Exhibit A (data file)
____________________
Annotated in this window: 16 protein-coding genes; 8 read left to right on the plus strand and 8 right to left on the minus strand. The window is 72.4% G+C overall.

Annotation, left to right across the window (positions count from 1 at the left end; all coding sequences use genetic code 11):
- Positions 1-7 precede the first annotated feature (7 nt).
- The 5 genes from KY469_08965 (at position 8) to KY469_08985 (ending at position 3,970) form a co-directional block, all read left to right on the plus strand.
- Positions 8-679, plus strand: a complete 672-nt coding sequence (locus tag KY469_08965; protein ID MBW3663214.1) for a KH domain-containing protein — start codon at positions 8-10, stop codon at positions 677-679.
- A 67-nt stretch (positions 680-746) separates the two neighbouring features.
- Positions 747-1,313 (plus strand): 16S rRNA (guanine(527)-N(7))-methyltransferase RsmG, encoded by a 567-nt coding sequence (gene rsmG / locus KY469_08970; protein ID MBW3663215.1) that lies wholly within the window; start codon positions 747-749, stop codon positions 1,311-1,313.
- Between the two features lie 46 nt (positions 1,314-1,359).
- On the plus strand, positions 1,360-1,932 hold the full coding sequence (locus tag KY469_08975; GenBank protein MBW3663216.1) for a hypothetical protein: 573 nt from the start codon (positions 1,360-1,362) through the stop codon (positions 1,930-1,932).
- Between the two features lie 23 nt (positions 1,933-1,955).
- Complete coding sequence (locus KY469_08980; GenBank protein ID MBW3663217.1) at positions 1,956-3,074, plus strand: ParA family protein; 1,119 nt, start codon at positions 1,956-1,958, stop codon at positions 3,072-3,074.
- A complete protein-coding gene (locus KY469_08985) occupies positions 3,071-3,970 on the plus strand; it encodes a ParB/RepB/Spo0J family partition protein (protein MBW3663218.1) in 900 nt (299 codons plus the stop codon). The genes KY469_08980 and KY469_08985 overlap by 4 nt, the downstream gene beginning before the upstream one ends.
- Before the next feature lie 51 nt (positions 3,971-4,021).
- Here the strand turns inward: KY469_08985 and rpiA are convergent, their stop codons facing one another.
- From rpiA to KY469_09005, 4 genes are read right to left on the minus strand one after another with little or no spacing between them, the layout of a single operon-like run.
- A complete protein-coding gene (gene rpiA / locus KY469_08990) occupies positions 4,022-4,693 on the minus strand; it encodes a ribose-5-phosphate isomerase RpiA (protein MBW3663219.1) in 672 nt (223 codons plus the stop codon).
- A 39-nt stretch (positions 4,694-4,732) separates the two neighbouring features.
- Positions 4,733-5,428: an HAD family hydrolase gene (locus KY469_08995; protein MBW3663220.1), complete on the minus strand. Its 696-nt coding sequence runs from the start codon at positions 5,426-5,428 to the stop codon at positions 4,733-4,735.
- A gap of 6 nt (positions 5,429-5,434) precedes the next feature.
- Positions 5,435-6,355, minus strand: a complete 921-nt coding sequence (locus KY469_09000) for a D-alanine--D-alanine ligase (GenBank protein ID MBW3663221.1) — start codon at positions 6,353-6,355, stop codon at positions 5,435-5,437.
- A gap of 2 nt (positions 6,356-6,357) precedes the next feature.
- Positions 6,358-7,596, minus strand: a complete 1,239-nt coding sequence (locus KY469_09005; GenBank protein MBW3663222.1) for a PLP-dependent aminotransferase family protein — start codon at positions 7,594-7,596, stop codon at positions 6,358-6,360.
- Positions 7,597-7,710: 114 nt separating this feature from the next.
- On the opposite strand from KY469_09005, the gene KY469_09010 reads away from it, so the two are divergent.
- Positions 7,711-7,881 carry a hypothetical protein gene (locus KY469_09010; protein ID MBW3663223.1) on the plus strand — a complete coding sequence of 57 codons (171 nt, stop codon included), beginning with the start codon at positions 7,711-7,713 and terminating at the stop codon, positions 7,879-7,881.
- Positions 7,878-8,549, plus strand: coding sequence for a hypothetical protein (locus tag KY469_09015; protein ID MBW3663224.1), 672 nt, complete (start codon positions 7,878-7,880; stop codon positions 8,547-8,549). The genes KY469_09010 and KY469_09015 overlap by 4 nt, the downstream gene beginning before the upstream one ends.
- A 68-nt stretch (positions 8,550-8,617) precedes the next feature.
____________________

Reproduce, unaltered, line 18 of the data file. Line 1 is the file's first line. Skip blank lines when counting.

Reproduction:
- Positions 4,733-5,428: an HAD family hydrolase gene (locus KY469_08995; protein MBW3663220.1), complete on the minus strand. Its 696-nt coding sequence runs from the start codon at positions 5,426-5,428 to the stop codon at positions 4,733-4,735.